by Jeff S. Volek, Ph.D., R.D.
This is a difficult question to answer because not only does the amount of protein affect muscle mass, but also the type of protein and timing of ingestion. A couple of recent papers provide results that help advance our knowledge of how best to incorporate protein into the diet.
There have only been a few dose-response studies to determine what dose of protein elicits the optimal increase in muscle protein synthesis, one in young people and one in older people. Both used whey as the protein source. The young resistance-trained men were fed 0, 10, 20 or 40 grams of protein after performing a bout of resistance exercise. Compared to the control trial (0g protein), the rates of muscle protein synthesis were significantly higher with the 20g (49%) and 40g (56%) dose, but not the 10g dose.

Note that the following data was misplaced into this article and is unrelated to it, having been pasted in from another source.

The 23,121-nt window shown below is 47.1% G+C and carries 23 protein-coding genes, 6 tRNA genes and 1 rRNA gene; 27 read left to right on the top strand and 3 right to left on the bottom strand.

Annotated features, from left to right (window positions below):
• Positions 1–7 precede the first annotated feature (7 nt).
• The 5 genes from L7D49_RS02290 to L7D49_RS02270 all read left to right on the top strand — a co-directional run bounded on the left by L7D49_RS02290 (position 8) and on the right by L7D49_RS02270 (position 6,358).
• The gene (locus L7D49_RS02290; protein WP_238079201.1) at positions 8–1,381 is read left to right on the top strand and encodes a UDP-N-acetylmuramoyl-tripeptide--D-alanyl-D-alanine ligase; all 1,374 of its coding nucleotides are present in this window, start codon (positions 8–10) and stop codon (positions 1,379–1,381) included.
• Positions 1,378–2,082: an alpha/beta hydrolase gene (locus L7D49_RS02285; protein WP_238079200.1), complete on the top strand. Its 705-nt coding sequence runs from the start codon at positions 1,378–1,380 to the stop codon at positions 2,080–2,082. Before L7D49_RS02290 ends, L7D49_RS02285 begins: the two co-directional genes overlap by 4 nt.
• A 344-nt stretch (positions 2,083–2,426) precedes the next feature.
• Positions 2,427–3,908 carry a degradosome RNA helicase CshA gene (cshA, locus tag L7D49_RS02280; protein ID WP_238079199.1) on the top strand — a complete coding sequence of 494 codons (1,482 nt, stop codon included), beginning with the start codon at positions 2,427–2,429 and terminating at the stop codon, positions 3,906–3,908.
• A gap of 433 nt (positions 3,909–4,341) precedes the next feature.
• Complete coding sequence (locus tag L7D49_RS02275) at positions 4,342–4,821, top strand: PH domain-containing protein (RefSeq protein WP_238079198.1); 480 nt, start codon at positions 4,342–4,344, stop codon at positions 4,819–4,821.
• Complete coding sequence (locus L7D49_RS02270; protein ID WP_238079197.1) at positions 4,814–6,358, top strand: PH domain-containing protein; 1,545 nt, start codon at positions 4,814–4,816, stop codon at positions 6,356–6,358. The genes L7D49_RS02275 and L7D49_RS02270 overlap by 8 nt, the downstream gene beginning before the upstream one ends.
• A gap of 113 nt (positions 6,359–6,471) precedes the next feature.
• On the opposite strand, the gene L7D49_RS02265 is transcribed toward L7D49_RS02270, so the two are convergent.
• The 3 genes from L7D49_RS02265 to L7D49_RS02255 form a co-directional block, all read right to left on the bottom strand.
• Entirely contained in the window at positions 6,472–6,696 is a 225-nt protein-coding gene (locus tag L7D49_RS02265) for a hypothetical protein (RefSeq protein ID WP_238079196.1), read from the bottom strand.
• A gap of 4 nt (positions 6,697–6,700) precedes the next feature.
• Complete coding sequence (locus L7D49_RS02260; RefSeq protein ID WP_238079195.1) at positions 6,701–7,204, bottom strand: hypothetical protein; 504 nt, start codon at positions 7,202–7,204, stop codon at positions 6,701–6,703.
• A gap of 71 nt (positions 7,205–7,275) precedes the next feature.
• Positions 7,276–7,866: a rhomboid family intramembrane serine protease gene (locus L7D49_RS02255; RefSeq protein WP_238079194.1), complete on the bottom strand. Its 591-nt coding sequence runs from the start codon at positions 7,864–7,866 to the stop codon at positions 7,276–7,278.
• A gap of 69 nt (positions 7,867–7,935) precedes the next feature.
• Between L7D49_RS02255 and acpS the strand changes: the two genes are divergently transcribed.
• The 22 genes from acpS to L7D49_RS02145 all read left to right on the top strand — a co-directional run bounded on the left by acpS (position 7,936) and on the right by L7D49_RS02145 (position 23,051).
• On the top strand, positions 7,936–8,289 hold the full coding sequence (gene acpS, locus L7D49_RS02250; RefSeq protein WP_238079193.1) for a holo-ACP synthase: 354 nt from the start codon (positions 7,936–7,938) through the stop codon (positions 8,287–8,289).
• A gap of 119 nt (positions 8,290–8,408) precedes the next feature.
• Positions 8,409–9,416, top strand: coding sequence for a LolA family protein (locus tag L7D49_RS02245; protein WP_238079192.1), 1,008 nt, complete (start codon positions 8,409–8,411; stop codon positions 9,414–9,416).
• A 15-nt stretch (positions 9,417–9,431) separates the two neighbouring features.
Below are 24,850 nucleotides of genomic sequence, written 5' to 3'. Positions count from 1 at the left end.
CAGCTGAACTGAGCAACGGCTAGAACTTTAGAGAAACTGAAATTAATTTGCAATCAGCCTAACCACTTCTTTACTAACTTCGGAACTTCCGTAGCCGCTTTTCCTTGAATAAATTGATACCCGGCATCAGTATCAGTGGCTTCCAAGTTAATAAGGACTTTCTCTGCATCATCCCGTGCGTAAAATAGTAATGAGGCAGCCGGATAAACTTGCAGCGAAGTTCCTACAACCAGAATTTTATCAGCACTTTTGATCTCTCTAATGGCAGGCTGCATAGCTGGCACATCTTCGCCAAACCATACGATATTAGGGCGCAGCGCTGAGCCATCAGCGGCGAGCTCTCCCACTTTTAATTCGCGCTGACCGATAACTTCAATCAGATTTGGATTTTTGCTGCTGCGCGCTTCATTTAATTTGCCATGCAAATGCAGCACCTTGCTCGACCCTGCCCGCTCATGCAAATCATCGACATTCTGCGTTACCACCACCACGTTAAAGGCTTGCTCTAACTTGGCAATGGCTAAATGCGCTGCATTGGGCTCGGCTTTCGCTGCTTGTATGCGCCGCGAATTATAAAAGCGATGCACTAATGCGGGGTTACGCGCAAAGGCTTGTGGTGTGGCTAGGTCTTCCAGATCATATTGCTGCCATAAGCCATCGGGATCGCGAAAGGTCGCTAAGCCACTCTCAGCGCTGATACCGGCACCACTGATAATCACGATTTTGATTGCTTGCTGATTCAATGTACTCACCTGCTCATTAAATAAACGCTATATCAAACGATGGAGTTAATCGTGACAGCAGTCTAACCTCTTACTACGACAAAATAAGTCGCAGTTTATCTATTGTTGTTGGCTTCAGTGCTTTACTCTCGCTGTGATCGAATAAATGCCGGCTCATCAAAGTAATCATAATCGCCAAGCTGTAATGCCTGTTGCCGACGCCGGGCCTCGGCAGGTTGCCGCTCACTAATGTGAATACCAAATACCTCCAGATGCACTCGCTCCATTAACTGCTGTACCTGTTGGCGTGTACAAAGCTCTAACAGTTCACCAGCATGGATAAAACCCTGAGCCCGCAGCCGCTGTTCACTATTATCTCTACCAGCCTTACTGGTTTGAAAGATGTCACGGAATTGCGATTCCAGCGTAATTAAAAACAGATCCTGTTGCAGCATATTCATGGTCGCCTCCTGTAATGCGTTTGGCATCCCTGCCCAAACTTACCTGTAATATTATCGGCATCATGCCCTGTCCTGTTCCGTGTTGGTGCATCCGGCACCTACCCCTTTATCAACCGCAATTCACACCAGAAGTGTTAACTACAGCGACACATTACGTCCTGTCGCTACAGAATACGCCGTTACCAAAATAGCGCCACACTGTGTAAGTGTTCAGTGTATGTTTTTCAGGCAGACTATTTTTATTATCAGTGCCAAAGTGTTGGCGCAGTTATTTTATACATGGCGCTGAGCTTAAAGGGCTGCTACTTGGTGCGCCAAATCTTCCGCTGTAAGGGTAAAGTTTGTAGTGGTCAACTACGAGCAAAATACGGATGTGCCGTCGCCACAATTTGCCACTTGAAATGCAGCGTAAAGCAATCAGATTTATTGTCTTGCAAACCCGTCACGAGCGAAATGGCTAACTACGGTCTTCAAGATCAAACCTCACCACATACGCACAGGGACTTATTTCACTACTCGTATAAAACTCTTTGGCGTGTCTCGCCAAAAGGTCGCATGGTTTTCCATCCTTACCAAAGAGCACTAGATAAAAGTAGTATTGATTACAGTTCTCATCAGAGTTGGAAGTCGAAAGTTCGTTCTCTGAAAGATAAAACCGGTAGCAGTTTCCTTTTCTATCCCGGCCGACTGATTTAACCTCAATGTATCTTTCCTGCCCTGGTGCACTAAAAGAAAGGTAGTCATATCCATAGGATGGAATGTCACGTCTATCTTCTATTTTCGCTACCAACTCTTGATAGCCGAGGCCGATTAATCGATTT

In a study of older individuals (average age of 70 years), muscle protein synthesis was determined after performing a bout of resistance exercise followed by ingestion of a drink containing 0, 10, 20 or 40 grams of whey protein isolate. There was a significant increase in muscle protein synthesis with 20 grams of whey, and a further 32% increase with the 40 gram dose. Leucine oxidation (indicating protein was being burned as fuel) increased in a step wise manner as the dose of whey increased.
These studies support the idea that at least 20 grams of an intact quality protein source, and maybe closer to 40 grams for older individuals, is necessary to achieve a maximal increase in muscle protein synthesis after resistance exercise. Adding carbs to the protein does not appear to offer additional benefit on muscle protein synthesis.